Why is there a 'Maritime Museum' in landlocked Saskatchewan?
Todd Gronsdahl's art exhibition imagines a world of Prairie pirates and seafaring inventors
The province of Saskatchewan doesn't exactly have a rich history of maritime exploration — so Todd Gronsdahl invented one.
The Saskatoon-born artist imagined a world in which explorers and eccentric inventors sail the Prairie waterways, and the military fends off foreign invaders who attack from the river's depths.
His brought his aquatic fantasies to life in the form of artifacts on display at an exhibition called The Saskatchewan Maritime Museum in the Art Gallery of Regina.
"Ideally, I want people to find it funny. I like making art that feels accessible to me — and for me, funny things are the best way to connect with people," Gronsdahl told As It Happens host Carol Off.
Seafaring inventors and WW II 'gluten bombs'
The idea, he said, to satirize the process of history-making and nation-building that so many accept without question.
"It kind of looks like a real museum," Sandee Moore, curator at the Art Gallery of Regina, told CBC Saskatchewan Morning Edition host Stefani Langenegger.
"Everything has this beautiful, cohesive — at first glance — very slick and technological look. But then as you look closer, you realize it's kind of little bits of scrap wood glued together and orange duct-tape, and the illusion kind of falls apart."
At the heart of Gronsdahl's fictional history is a man named Charles Gaspar, an inventor who explores Saskatchewan's regional rivers and streams on a floating laboratory called the Gasparfon.
"He's sort of a Elon Musk-type character from Saskatchewan, back in the days of Tommy Douglas, and he uses his vast fortune and influence to sort of try to improve humanity," Gronsdahl said.
Gaspar's many inventions include housing insulation made from cattails, which is perfect for the brisk Prairie winters, and lip balm made from sturgeon cartilage.
"That one might not fly today with sort of ethical concerns," Gronsdahl said. "There are vegan friends who wouldn't be happy."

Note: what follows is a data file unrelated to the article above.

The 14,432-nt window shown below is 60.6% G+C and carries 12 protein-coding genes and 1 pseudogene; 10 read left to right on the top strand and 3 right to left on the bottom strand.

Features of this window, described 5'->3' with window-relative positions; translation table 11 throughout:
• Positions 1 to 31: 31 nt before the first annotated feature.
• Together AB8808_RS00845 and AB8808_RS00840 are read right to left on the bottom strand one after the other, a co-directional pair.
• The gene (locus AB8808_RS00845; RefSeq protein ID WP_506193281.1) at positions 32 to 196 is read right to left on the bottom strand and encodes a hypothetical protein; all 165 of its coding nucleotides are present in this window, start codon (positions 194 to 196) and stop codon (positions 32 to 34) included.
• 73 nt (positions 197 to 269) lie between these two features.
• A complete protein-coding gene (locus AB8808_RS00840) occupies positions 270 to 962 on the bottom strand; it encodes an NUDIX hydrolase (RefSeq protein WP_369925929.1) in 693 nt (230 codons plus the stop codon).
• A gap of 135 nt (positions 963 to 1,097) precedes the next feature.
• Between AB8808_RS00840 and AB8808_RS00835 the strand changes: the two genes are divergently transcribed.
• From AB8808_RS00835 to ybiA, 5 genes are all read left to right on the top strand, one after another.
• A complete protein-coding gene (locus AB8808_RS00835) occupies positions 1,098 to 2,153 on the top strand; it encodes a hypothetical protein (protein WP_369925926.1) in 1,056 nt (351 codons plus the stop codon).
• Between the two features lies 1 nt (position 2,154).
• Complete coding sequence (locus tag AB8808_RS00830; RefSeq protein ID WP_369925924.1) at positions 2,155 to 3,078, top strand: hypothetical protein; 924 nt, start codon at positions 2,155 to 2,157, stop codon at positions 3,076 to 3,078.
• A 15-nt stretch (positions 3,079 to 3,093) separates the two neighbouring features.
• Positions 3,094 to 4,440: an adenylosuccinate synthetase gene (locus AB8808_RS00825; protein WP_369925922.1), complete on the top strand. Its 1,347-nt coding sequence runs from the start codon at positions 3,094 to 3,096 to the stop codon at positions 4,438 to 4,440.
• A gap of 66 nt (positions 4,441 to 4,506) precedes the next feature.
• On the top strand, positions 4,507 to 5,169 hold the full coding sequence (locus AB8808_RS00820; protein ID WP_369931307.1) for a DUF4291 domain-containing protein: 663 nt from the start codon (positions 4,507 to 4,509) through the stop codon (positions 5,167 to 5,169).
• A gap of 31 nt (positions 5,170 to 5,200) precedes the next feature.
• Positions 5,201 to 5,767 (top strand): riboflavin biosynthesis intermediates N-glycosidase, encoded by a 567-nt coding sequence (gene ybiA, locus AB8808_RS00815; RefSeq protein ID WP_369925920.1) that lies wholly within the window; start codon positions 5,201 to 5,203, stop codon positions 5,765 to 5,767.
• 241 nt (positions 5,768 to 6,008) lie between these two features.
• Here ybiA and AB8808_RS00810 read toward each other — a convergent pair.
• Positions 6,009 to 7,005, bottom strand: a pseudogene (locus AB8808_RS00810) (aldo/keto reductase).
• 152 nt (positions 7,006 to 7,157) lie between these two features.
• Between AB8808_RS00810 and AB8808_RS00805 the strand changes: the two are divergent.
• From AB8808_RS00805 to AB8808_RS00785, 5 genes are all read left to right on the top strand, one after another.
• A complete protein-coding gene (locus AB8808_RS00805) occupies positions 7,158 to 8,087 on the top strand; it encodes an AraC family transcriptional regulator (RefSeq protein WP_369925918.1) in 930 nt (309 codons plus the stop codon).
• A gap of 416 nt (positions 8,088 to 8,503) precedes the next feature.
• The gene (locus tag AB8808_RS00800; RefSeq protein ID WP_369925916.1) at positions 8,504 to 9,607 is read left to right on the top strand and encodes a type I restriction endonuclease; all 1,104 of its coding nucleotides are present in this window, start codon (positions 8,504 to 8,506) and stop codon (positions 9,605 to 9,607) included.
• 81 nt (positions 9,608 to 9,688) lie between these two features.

But Gaspar's most elaborate invention is the Gaspar Apparatus, a machine to extract psychoactive ingredients from underwater plants.
"Unfortunately, he couldn't get any psychoactive reaction, but he did discover a way to distil vitamin B," Gronsdahl said. "So then he just got even more rich by selling his vitamin B pills."
In Gronsdahl's re-imagining of Saskatchewan, the province had to fight German U-boats in the South Saskatchewan River during the Second World War.
A key component of that maritime defence was hidden in plain sight at the University of Saskatchewan, in an area known as the "Devil's Dip." This natural formation on the riverbank was once home to a large wooden ski jump that would launch people out onto the frozen river.
"This is a real thing," Gronsdahl said. "Like, this actually exists."
Gronsdahl tried to imagine what role the ski-jump might play in his fictional universe.
"Why would they build that there? Why are the powerful elite deciding to install this?" he said. "And I immediately assumed that the jump was put there to propel gluten bombs into the river, which would gum up the props of German U-boats."
A replica of the ski jump is on display at the Saskatchewan Maritime Museum, along with Gaspar's tools and inventions, and other artifacts from Gronsdahl's alternate universe.
There are buoys tied with "farmer's knots." There's a series of nautical flags. There's even a replica of the "Frankwin Expedition," described as an "ill-conceived, ill-considered, ill-equipped" mission to chart the "rivers, streams and sloughs of Saskatchewan" in a whaling vessel.
Gronsdahl says that once he started working on the project, it was easy to let his imagination sail.
"I've heard this said about writers is they invent a character and then the character just sort writes the book," he said.
"That's pretty accurate to how I make art. I kind of start making an object ... and then one of these characters or the story sort of leads me through the making of the rest of the work. And I sort of get excited, and I have to finish the work to see how the story will end."
The Saskatchewan Maritime Museum will be at the Art Gallery of Regina until Feb. 22.
Written by Sheena Goodyear with files from CBC Saskatchewan. Interview with Todd Gronsdahl produced by Samantha Lui.